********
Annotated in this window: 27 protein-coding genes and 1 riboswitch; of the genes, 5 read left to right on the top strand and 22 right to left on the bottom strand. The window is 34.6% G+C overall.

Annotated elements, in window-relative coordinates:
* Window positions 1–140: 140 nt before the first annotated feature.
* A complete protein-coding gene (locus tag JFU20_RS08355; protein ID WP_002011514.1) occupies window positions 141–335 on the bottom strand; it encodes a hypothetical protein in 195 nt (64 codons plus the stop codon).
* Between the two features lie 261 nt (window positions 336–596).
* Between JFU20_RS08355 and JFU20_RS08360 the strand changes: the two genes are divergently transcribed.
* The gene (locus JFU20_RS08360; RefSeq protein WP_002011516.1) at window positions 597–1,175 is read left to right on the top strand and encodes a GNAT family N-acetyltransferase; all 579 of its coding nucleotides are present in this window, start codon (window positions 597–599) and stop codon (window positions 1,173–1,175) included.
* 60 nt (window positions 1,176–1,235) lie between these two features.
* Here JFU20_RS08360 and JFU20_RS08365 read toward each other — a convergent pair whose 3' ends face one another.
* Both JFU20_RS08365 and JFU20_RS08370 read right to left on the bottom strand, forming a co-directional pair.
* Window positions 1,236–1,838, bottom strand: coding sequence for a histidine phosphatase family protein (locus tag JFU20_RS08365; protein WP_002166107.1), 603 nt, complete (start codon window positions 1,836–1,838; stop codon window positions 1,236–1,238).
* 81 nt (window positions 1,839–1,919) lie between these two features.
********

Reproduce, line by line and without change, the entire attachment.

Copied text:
Annotated in this window: 27 protein-coding genes and 1 riboswitch; of the genes, 5 read left to right on the top strand and 22 right to left on the bottom strand. The window is 34.6% G+C overall.

Annotated elements, in window-relative coordinates:
* Window positions 1–140: 140 nt before the first annotated feature.
* A complete protein-coding gene (locus tag JFU20_RS08355; protein ID WP_002011514.1) occupies window positions 141–335 on the bottom strand; it encodes a hypothetical protein in 195 nt (64 codons plus the stop codon).
* Between the two features lie 261 nt (window positions 336–596).
* Between JFU20_RS08355 and JFU20_RS08360 the strand changes: the two genes are divergently transcribed.
* The gene (locus JFU20_RS08360; RefSeq protein WP_002011516.1) at window positions 597–1,175 is read left to right on the top strand and encodes a GNAT family N-acetyltransferase; all 579 of its coding nucleotides are present in this window, start codon (window positions 597–599) and stop codon (window positions 1,173–1,175) included.
* 60 nt (window positions 1,176–1,235) lie between these two features.
* Here JFU20_RS08360 and JFU20_RS08365 read toward each other — a convergent pair whose 3' ends face one another.
* Both JFU20_RS08365 and JFU20_RS08370 read right to left on the bottom strand, forming a co-directional pair.
* Window positions 1,236–1,838, bottom strand: coding sequence for a histidine phosphatase family protein (locus tag JFU20_RS08365; protein WP_002166107.1), 603 nt, complete (start codon window positions 1,836–1,838; stop codon window positions 1,236–1,238).
* 81 nt (window positions 1,839–1,919) lie between these two features.